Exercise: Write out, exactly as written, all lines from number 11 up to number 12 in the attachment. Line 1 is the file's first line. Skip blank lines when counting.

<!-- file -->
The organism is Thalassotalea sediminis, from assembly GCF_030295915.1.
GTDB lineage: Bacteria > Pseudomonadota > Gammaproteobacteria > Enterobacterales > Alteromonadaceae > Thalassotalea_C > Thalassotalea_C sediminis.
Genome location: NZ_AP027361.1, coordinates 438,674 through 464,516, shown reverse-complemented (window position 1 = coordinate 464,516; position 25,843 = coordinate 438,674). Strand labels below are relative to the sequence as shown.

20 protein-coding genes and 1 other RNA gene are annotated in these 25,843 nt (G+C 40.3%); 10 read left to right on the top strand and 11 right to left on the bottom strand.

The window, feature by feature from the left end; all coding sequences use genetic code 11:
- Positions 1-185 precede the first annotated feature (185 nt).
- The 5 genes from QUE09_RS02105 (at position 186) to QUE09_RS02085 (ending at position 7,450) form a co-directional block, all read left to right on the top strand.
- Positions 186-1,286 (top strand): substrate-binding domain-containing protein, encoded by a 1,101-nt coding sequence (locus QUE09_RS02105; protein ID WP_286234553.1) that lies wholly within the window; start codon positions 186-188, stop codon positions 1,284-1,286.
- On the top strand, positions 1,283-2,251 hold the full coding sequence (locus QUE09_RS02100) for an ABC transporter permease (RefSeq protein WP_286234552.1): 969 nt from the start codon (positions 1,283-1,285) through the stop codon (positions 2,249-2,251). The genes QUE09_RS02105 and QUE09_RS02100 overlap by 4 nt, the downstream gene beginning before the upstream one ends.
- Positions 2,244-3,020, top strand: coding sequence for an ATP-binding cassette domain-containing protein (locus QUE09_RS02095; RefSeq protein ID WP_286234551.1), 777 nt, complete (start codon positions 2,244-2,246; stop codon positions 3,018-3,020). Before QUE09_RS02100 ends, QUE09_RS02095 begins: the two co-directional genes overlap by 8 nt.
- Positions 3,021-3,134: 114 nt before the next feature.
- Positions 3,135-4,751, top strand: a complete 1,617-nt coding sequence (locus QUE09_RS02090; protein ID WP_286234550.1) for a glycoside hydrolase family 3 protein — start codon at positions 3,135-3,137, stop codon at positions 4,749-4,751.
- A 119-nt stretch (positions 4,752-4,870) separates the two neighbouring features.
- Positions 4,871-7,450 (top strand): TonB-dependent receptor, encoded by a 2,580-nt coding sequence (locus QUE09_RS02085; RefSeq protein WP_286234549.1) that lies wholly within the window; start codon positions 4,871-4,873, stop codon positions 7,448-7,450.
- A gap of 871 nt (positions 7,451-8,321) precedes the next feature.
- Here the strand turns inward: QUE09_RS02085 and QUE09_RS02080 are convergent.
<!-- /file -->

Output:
- Positions 3,021-3,134: 114 nt before the next feature.
- Positions 3,135-4,751, top strand: a complete 1,617-nt coding sequence (locus QUE09_RS02090; protein ID WP_286234550.1) for a glycoside hydrolase family 3 protein — start codon at positions 3,135-3,137, stop codon at positions 4,749-4,751.